Also available is the ‘Professional Cooks Gourmet 4 Slot Electric Pie Maker for a mere £26.

Come on – can anyone name me the “professional cooks” who would use a machine like this?

You can get similar machines for cupcakes, and others that promise to make ‘flapjacks, cake bars and breakfast cereal bars’. There are machines for waffles and canapés too.

Most of these take the form of a clunky piece of machinery that opens up like a book and has the halves of assorted moulds in each bit.

Although there is also a Russell Hobbs “cookie maker” that bucks the trend by looking, frankly, more like something you’d find on the shelves of your local ‘private shop’ and intended for male enhancement.

But how many of these do you get? How much storage space have you got?

To be honest, I’m reaching a point where I’m beginning to think that coffee machines are largely an OTT way of doing something that can be achieved just as simply, with far less expense, far less space taken in the kitchen and no bits of machinery to go wrong or get messed up by hard water with a simple cafetière!

Indeed, perhaps it’s heresy, but is ‘instant’ coffee really so much more ‘instant’ than cafetière?

Take a 200g jar of Douwe Egberts “pure smooth” instant – that’s £6.59. Douwe Egberts “cafetière blend twin pack” is £5.49 for two packs of 250g each.

But one thing is for certain: soup makers of the world unite – you have nothing to throw off but your gadgets!

And here's some I made earlier – the proper way.

A version of a River Café Italian rustic soup: peel and slice a couple of cloves of garlic.

Peel and chop a couple of medium potatoes into dice no bigger than 2cm.

Peel and dice a butternut squash.

Put all these in a pan.

Add a tin of plum tomatoes. Rinse out the juice from the tin with hot water and add this too, along with enough stock to cover.

Add a few crushed fennel seeds.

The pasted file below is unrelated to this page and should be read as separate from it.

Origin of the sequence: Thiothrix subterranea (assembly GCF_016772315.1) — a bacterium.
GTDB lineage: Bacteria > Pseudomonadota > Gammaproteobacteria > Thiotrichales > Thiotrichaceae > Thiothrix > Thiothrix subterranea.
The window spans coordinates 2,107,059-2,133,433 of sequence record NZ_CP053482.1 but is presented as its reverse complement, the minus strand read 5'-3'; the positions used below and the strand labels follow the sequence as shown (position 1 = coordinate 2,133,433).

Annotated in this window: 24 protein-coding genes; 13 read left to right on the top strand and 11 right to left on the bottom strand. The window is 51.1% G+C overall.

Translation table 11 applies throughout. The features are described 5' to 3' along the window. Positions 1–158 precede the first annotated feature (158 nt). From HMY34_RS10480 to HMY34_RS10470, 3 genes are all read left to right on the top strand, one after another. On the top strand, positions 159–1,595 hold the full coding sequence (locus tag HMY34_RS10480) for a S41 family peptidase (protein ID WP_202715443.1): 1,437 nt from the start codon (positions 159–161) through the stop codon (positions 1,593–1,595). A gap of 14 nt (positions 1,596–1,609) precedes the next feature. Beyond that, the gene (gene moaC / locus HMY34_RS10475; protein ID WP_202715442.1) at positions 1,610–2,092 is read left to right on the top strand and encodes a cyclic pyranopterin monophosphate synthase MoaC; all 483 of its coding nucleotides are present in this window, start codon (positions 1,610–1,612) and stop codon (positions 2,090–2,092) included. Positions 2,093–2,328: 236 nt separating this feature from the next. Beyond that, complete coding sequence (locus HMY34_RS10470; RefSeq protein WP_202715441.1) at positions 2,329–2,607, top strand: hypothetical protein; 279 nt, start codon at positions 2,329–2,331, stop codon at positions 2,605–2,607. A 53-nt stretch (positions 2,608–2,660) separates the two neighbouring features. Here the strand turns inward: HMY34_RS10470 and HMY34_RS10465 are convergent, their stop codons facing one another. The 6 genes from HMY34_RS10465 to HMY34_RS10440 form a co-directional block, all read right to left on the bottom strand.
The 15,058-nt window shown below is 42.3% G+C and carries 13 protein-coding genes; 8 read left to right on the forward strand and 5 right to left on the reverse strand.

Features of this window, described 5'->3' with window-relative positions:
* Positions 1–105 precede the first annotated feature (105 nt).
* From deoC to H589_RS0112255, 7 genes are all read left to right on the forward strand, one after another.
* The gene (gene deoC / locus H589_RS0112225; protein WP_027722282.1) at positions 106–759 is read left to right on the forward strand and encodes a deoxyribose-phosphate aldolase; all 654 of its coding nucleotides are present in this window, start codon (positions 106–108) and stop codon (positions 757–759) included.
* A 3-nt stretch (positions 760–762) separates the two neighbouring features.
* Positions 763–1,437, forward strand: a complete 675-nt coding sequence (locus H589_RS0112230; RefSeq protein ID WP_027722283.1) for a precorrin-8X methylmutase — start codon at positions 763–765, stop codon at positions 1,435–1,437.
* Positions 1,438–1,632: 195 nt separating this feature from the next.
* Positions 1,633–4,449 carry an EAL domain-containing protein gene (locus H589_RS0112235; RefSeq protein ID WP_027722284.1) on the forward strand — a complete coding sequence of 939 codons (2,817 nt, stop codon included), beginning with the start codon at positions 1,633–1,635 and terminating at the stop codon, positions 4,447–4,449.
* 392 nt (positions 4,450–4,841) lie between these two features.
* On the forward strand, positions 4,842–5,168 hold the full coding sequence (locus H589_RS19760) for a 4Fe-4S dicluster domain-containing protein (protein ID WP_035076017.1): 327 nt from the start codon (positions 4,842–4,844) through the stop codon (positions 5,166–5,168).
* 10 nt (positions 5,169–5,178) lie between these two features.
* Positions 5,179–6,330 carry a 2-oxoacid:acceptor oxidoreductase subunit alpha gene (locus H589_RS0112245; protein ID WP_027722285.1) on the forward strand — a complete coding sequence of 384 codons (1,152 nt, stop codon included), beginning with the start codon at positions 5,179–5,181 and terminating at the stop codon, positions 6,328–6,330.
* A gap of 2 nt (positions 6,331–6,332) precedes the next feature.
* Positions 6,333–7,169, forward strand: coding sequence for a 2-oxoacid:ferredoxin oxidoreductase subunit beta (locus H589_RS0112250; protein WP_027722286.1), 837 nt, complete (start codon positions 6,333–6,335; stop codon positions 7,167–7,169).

Grind some black pepper into it.

Cook gently for around 30 minutes and test that the potato is cooked through.

Remove from heat and mash – you want it to still have plenty of texture.

Serve with a drizzle of good virgin oil and, if you want, a dollop of marscarpone.

There. Soup. Made properly. How difficult is it?

Friday, 11 November 2011

The tao of pie

    Sing a song of sixpence a pocket full of rye,

    Four and twenty blackbirds baked in a pie.

    When the pie was opened the birds began to sing,

    Oh wasn’t that a dainty dish to set before the king?

Nursery rhymes are a fascinating subject in their own right – and this one might have been about Henry VIII and Anne Boleyn.

In that context, the description of the dish as “dainty” is sarcastic – it’s a wreck of a recipe. But it does tell us that a pie, of itself, would not be considered unsuitable for a monarch.

We don’t really think of savoury pie as a posh dish today – well, perhaps apart from game pie and that’s as much down to the remaining sentiments about game being posh/rich people’s food in England.

But if pie is, in general, the domain of all of us ordinary folk, then up north it takes on a deeper importance and in Lancashire, it’s pretty much a religion.

A few years ago, the Telegraph reported that after a discussion with a northern fan about the half-time pies at her beloved Norwich City, Delia Smith was encouraged to change the club’s supplier to Hollands Pies – from Lancashire. And when news emerged last summer that Hollands had been bought by a non-UK company, there was outrage locally.

Indeed, in recent weeks, I’ve been finding a Hollands meat and potato pie quite acceptable half-time fodder at Manchester City games.